I want no parts of DeAndre, don't really want Love especially if we gotta give him crazy money. LMA is the only one I would be excited about.
Originally Posted by CP1708
Team Tank is now #TeamMissionAccomplished
We were garbage regardless. Y'all did all that rooting for loses for nothing.
same.Deandre sucks when he's not getting lobs. no post moves. defense is so so. cant shoot free throws. after watching mosgov this finals, i just cant rock with centers that arent talented in both facets. timofey my new favorite center. its really just him and marc and then errrrrbody else.
How rookie D'Angelo Russell instantly changes the Lakers' attack
The Los Angeles Lakers have to be perfect with their top 2015 first-round pick. While the allure of Los Angeles, its market, and the Hollywood celebrity lifestyle is a big draw for many star athletes, few stars want to have portions of their careers wasted on subpar franchises when they don't have to. We're living in an era when star players are more cognizant of their legacies now more than ever.
Because of this movement toward teaming up, the Lakers' No. 2 selection in the 2015 draft has to be a star. It's why when they opted to go against conventional wisdom of taking the big man prospect in Jahlil Okafor and went for the lead guard option of D'Angelo Russell, there was a universal nod of approval at the Lakers. It's not because everybody knows the Lakers made the correct pick. We have a long time to go before we get to the bottom of that choice.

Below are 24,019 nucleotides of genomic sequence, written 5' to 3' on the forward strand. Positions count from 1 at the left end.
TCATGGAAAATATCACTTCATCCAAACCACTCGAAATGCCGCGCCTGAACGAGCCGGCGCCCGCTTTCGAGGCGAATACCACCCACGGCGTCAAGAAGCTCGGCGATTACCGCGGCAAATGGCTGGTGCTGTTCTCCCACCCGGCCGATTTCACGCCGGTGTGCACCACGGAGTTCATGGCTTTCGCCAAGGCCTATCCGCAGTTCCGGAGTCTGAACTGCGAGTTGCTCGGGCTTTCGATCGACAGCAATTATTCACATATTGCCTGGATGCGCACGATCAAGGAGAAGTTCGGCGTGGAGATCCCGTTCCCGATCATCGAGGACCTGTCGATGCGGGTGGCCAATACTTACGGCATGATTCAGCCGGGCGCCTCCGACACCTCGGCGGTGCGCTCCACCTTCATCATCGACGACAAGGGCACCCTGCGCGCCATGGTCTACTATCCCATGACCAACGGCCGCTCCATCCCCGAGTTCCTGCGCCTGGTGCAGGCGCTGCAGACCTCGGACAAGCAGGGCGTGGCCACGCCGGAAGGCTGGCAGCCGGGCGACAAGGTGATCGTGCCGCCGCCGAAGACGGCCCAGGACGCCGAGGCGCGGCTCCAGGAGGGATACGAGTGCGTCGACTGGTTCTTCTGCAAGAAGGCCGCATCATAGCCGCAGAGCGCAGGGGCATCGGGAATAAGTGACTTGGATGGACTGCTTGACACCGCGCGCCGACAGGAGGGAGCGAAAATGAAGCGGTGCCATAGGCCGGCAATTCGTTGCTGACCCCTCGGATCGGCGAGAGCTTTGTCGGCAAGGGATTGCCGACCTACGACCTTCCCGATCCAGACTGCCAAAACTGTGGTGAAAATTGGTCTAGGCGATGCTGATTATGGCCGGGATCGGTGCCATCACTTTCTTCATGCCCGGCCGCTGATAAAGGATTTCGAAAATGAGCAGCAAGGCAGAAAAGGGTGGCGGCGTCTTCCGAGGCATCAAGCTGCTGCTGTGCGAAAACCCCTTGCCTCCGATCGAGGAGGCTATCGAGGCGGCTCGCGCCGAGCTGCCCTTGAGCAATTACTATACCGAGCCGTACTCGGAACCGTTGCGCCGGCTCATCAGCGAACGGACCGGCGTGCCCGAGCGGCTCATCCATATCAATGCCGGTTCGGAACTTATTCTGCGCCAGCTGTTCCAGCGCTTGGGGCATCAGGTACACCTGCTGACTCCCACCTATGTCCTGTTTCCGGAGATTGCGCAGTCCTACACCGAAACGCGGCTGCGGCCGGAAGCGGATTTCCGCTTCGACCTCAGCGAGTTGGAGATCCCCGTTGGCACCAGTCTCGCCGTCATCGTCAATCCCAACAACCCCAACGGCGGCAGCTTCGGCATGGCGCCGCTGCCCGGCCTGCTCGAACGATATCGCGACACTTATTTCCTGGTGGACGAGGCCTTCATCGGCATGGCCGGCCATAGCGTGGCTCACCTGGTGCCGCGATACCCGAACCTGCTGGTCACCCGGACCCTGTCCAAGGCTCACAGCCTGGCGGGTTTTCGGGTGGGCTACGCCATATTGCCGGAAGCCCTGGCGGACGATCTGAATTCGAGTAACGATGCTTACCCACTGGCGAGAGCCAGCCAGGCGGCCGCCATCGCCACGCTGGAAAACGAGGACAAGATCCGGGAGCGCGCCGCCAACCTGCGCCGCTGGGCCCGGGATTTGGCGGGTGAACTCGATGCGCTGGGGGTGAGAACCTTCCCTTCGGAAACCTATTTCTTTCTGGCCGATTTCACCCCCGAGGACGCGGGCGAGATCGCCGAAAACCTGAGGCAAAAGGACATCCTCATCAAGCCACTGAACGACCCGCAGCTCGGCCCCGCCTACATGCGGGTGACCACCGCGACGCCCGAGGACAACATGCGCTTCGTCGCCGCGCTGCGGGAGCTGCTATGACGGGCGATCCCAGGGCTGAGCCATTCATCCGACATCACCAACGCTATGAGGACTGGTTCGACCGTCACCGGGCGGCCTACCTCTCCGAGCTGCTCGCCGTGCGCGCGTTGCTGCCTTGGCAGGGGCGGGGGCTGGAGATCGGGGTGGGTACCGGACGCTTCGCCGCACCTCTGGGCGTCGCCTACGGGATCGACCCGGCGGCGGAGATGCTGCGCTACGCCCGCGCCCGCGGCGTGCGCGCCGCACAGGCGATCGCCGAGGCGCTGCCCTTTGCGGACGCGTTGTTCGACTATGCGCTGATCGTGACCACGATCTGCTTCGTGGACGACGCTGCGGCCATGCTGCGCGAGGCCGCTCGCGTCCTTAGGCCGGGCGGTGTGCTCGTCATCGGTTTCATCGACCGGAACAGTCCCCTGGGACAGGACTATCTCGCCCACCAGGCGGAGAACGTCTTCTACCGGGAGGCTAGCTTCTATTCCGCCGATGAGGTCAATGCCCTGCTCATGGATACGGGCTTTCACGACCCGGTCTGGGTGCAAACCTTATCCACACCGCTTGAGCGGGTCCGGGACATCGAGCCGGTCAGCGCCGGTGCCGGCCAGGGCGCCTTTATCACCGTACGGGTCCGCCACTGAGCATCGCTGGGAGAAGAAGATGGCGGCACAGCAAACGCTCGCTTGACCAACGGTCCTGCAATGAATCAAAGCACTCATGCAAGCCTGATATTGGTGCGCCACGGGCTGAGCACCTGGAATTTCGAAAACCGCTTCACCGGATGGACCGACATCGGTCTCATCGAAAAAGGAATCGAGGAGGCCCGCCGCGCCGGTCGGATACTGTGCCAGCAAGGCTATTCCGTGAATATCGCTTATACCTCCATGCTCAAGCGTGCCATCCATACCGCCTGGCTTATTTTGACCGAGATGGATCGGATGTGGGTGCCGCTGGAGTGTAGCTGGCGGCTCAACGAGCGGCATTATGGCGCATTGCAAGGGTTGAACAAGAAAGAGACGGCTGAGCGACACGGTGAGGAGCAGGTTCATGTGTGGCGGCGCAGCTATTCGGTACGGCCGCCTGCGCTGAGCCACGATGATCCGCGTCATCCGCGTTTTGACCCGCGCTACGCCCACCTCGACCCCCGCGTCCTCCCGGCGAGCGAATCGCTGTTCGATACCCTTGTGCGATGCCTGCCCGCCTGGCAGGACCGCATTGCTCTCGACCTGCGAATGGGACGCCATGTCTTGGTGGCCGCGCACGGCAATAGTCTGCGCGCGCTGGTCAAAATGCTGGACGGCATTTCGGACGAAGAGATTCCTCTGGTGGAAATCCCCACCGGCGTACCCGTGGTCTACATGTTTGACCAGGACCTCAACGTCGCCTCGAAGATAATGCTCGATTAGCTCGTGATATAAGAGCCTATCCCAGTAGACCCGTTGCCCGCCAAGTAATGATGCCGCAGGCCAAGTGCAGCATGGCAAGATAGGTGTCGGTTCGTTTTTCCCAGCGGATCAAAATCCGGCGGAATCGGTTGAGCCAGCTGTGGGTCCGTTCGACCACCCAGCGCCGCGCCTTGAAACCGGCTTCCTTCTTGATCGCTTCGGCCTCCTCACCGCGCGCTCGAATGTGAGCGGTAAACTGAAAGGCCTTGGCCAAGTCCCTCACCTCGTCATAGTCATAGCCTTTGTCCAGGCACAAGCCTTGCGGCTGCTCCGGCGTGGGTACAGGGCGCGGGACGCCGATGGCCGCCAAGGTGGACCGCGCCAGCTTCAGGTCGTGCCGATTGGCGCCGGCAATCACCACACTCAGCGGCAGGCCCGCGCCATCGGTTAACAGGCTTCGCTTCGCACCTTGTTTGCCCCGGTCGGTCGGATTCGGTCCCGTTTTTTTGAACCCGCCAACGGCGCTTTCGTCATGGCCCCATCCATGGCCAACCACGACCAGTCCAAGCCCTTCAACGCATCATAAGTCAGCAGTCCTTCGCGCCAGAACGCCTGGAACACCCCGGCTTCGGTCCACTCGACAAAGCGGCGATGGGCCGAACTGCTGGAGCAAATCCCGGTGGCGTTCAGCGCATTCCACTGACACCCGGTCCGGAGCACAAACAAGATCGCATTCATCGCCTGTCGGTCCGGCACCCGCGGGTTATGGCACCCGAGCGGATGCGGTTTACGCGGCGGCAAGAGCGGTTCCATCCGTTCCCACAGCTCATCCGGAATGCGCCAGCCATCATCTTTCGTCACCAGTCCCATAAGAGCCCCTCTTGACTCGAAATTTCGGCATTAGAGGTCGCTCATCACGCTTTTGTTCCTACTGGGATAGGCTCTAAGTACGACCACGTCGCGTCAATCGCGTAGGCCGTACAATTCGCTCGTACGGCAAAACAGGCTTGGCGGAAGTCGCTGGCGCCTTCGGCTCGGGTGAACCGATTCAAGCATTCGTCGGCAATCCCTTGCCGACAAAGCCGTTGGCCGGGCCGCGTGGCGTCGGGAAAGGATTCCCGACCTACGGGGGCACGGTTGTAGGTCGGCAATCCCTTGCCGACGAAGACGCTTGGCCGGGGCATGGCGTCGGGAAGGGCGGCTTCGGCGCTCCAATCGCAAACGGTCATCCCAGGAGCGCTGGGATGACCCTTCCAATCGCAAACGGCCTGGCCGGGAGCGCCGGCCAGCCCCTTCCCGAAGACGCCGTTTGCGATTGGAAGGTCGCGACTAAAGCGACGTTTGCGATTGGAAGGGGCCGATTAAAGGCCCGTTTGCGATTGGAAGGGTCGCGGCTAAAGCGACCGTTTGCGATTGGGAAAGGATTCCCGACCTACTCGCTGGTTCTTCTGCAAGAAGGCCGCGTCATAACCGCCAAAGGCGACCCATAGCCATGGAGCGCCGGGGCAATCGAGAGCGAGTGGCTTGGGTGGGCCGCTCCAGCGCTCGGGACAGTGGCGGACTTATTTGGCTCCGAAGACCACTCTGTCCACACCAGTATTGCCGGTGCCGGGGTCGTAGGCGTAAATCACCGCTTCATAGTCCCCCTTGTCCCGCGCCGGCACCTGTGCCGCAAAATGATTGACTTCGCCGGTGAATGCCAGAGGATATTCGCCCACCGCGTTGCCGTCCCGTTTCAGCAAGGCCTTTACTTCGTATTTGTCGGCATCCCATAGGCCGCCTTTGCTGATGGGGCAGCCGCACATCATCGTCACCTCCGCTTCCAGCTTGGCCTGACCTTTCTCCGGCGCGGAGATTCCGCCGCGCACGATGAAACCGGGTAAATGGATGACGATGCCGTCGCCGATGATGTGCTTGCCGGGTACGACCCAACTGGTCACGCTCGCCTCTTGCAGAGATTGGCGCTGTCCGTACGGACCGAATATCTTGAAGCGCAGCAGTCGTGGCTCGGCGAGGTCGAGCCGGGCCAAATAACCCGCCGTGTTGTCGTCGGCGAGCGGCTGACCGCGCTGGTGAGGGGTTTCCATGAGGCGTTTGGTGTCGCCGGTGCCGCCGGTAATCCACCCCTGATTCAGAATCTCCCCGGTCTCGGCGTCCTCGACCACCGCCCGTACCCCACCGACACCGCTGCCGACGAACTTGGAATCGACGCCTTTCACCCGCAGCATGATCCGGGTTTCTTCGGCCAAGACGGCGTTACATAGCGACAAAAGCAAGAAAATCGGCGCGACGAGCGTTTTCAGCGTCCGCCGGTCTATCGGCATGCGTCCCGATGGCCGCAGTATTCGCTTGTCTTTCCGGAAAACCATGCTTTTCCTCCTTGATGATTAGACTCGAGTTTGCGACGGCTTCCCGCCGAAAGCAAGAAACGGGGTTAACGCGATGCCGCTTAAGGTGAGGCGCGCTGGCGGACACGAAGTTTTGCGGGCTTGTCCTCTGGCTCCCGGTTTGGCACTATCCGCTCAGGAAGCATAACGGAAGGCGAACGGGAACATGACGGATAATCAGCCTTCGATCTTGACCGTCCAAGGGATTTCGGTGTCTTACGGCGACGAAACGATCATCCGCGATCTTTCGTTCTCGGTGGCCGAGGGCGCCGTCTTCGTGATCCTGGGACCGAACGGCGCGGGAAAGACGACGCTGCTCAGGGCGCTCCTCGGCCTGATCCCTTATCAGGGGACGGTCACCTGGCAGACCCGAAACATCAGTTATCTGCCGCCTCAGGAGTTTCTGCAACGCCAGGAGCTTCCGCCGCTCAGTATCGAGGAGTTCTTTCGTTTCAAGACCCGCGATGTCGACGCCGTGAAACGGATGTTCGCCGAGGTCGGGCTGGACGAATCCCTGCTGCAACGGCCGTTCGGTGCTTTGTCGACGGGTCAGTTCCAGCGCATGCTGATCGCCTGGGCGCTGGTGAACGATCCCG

It's that the Lakers are gambling on the new era of basketball with the guard and the perimeter being the most important part of the NBA. Despite outdated comments regarding perimeter importance from Lakers' coach Byron Scott the past year, the potential of Russell becoming a star was too big for L.A. to pass on. His command of the pick-and-roll is the first thing that stands out when you watch his game.
While involving Kobe Bryant in the offense will be key for however long he's able to remain on the court this season (it's rough watching the injuries pile up right now), there will be dozens of possessions in any given game in which Russell will find the ball in his hands with the shot clocking dwindling away. It's in those moments the Lakers will feel comfortable with their rookie finding scoring opportunities.
Watch Russell in the pick-and-roll and you notice a comfort we see with guards like Chris Paul, Stephen Curry, and James Harden -- lead guards with great patience in how they attack and wait for the defense to make a mistake in their coverages. There were few players in college basketball who were more lethal in pick-and-roll scoring situations this past year than Russell.
There were 61 players in Division 1 NCAA who ran at least 150 pick-and-roll possessions that ended in a shot, free throw, or turnover. Russell was the fifth most efficient scorer of that group, scoring 0.97 points per possession on 53.9 percent effective field goal percentage.